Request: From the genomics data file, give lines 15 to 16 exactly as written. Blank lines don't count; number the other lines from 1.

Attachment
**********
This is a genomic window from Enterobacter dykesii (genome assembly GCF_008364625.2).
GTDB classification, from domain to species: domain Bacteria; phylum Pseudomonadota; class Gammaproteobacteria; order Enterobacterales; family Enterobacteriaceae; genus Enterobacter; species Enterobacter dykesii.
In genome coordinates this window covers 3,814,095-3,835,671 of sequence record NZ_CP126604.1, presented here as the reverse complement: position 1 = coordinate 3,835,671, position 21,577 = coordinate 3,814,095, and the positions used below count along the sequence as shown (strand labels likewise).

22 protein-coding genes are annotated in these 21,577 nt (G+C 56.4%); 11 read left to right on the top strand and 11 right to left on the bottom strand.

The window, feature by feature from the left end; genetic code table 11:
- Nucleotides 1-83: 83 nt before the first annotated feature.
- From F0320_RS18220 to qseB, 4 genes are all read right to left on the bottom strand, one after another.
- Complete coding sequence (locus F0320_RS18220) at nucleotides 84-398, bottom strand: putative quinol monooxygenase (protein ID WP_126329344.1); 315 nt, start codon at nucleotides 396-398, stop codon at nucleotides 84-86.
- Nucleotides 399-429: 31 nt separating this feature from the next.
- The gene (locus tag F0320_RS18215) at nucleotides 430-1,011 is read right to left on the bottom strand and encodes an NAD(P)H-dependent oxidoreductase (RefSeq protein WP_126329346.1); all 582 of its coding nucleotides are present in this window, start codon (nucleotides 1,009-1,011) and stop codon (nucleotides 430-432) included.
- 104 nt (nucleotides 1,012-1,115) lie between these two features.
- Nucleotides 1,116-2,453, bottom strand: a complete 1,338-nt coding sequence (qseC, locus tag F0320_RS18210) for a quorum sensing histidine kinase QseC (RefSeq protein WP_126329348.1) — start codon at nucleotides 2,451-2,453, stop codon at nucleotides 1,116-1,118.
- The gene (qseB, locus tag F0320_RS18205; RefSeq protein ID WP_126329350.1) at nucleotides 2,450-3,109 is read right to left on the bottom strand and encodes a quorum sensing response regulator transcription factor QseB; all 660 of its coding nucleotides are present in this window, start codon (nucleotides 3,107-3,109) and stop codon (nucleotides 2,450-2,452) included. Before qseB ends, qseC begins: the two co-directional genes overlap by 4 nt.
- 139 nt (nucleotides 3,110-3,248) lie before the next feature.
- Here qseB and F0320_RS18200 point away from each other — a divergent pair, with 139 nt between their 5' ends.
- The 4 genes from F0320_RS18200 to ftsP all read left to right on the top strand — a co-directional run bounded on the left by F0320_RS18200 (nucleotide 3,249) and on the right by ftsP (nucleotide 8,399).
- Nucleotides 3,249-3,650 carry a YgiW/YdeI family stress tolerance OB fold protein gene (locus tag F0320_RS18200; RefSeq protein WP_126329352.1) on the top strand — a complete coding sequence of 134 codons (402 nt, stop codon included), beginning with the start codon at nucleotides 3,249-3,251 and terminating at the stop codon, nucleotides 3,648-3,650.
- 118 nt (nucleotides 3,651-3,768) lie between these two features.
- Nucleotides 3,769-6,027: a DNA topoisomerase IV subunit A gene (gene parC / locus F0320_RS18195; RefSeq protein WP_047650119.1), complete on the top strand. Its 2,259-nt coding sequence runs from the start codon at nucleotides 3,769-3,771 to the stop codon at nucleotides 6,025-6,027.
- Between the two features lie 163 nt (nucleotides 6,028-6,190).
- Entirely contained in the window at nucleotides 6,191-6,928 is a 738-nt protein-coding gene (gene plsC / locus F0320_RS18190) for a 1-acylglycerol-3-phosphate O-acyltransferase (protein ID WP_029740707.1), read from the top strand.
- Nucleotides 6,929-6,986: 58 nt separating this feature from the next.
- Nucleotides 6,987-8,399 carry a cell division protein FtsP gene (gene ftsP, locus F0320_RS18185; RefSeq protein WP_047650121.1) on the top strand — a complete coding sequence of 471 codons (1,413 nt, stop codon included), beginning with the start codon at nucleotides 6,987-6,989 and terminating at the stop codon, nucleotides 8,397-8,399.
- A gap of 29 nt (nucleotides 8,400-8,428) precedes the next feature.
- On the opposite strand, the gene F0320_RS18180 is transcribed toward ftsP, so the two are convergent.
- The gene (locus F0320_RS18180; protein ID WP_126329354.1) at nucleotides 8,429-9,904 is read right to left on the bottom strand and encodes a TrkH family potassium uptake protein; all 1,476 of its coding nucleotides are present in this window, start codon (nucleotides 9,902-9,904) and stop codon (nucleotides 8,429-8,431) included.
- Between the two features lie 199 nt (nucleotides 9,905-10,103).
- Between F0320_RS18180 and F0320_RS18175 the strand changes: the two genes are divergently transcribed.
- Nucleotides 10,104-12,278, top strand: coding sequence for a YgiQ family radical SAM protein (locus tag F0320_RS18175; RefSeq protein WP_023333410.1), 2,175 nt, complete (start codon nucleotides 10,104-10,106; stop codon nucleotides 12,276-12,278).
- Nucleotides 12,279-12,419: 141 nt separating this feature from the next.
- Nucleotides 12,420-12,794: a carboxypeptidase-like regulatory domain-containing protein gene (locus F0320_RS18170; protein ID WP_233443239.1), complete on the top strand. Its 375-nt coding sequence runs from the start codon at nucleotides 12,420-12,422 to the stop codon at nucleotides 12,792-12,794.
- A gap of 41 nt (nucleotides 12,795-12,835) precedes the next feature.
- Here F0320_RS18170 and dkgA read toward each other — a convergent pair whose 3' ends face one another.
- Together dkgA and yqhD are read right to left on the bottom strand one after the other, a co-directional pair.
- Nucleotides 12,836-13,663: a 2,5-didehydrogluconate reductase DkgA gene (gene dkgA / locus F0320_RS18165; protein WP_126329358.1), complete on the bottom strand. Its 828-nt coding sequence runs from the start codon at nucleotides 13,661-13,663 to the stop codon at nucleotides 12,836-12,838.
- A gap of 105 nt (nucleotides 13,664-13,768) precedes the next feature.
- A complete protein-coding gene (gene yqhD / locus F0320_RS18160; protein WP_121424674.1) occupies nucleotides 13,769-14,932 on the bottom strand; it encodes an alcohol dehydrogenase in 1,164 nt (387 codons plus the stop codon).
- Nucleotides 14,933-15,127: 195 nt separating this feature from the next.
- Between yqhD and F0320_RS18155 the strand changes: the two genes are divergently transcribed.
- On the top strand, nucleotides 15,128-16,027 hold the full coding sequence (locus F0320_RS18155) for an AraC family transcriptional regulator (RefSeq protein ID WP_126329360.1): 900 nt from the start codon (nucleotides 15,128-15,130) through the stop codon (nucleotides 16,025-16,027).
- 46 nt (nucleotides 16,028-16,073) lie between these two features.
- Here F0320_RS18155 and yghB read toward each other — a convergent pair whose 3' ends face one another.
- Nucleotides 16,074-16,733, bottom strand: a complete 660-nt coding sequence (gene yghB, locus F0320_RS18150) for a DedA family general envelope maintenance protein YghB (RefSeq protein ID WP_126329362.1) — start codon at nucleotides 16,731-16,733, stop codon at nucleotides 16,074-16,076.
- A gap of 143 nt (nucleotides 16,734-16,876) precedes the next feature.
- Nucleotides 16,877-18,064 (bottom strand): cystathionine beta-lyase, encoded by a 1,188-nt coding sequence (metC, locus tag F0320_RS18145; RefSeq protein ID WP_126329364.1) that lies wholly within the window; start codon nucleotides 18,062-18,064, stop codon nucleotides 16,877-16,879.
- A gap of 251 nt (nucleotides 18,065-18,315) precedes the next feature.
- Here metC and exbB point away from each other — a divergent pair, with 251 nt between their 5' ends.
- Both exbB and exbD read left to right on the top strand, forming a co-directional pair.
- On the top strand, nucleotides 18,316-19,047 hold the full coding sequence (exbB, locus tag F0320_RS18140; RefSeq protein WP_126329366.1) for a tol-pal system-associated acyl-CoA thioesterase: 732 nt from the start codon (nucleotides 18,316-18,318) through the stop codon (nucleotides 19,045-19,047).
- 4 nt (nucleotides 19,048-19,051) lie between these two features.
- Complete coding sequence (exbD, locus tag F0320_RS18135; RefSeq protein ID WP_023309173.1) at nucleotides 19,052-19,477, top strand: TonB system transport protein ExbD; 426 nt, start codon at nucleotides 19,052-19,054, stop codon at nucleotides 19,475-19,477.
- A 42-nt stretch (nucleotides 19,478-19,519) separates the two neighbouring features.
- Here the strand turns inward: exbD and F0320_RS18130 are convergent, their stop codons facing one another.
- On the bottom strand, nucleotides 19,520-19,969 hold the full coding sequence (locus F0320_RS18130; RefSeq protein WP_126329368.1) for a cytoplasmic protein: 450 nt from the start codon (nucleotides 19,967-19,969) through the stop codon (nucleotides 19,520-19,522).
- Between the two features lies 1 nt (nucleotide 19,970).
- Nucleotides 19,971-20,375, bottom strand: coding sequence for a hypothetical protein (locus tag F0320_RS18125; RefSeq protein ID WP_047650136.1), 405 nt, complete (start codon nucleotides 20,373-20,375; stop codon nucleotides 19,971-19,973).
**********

- Here qseB and F0320_RS18200 point away from each other — a divergent pair, with 139 nt between their 5' ends.
- The 4 genes from F0320_RS18200 to ftsP all read left to right on the top strand — a co-directional run bounded on the left by F0320_RS18200 (nucleotide 3,249) and on the right by ftsP (nucleotide 8,399).